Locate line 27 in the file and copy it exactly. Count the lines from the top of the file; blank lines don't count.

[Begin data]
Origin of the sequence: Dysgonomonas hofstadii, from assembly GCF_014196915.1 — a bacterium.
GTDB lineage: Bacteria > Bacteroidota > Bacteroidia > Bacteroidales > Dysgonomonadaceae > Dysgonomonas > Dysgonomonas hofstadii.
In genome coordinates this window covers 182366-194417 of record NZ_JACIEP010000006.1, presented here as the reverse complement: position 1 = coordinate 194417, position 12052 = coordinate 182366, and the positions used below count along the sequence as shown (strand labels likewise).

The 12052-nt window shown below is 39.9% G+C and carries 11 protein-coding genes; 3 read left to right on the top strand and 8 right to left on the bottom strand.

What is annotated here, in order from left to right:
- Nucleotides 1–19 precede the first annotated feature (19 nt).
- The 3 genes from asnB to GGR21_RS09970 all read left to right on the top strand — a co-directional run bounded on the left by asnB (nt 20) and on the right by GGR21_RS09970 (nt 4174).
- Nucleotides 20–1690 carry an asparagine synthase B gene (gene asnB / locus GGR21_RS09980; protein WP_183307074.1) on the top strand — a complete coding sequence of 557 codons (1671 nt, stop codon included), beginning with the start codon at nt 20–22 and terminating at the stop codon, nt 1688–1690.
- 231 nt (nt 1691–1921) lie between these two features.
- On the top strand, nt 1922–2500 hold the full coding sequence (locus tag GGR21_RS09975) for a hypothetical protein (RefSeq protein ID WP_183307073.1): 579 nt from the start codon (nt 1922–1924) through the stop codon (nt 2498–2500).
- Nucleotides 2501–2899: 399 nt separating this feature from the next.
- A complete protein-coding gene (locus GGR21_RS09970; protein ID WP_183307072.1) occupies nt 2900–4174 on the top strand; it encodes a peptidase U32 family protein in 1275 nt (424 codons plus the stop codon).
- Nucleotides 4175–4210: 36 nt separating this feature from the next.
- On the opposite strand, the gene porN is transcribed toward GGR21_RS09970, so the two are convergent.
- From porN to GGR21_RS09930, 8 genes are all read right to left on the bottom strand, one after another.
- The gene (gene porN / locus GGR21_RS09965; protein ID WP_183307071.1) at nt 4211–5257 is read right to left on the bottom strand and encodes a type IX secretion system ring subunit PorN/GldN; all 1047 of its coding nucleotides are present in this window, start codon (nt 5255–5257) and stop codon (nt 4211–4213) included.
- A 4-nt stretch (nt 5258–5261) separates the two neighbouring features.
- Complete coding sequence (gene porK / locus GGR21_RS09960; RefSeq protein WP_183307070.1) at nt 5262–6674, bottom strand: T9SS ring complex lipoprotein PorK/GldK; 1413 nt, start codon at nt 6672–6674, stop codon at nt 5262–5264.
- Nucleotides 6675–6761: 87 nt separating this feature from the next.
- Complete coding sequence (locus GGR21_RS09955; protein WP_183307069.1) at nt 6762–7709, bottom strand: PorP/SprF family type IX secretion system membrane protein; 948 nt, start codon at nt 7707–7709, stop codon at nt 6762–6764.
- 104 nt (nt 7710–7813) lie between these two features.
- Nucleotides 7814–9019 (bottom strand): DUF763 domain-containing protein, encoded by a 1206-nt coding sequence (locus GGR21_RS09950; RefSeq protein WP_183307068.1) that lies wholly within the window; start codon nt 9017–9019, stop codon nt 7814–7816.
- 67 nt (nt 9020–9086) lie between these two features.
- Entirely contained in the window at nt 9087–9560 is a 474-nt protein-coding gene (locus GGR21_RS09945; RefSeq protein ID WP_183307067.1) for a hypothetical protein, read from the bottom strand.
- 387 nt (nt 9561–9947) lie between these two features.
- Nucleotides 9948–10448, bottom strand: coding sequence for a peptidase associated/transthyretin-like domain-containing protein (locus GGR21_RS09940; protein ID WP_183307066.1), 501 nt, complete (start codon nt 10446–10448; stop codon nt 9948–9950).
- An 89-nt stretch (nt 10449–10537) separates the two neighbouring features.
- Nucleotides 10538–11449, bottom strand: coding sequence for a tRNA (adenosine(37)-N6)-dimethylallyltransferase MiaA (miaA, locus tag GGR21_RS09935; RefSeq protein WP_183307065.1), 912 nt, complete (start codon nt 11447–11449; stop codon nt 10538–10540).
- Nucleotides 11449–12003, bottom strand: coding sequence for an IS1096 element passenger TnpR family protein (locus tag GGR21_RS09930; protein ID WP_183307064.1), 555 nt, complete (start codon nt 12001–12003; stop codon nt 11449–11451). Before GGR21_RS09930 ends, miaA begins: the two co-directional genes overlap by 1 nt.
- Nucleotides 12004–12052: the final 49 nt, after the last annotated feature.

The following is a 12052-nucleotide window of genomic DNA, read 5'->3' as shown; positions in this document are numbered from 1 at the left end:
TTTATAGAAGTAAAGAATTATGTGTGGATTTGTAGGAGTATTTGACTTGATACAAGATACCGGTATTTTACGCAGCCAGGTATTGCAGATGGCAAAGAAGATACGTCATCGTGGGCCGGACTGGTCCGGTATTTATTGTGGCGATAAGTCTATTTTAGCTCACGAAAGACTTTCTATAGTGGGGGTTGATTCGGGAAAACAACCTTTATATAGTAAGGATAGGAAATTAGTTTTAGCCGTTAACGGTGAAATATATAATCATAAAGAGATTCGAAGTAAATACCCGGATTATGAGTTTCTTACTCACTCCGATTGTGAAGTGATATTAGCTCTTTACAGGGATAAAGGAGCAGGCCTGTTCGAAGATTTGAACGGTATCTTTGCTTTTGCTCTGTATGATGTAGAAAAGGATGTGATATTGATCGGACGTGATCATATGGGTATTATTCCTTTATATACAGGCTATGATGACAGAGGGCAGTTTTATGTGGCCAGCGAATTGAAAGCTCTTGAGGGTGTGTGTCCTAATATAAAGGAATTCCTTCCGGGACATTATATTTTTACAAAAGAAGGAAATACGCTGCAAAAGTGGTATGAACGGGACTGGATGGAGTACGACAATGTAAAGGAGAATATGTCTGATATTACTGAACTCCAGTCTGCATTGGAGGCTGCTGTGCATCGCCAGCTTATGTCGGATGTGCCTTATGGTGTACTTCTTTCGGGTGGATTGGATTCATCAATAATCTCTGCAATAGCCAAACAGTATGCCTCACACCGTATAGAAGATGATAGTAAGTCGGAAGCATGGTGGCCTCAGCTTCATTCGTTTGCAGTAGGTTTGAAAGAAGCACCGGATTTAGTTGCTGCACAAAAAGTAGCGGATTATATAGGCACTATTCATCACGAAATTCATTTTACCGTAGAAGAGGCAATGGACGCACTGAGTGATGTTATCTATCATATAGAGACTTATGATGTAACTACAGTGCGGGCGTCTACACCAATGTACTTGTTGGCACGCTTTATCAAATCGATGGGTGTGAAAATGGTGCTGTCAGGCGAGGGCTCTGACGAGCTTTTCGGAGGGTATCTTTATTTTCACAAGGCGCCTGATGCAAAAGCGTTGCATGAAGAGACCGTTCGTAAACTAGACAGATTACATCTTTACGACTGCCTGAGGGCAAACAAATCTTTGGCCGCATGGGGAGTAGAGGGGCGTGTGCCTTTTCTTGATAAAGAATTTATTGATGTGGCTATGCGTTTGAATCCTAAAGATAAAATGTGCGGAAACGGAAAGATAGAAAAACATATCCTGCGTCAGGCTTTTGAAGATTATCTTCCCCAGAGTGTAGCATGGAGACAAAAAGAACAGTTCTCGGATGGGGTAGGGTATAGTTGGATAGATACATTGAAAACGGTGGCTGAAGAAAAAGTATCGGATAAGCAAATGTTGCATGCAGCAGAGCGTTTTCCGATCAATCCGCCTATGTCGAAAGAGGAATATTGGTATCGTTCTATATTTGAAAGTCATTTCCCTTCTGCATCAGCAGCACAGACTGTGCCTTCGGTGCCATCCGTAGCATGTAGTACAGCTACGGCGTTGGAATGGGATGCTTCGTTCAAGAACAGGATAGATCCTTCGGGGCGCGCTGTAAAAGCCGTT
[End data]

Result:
- An 89-nt stretch (nt 10449–10537) separates the two neighbouring features.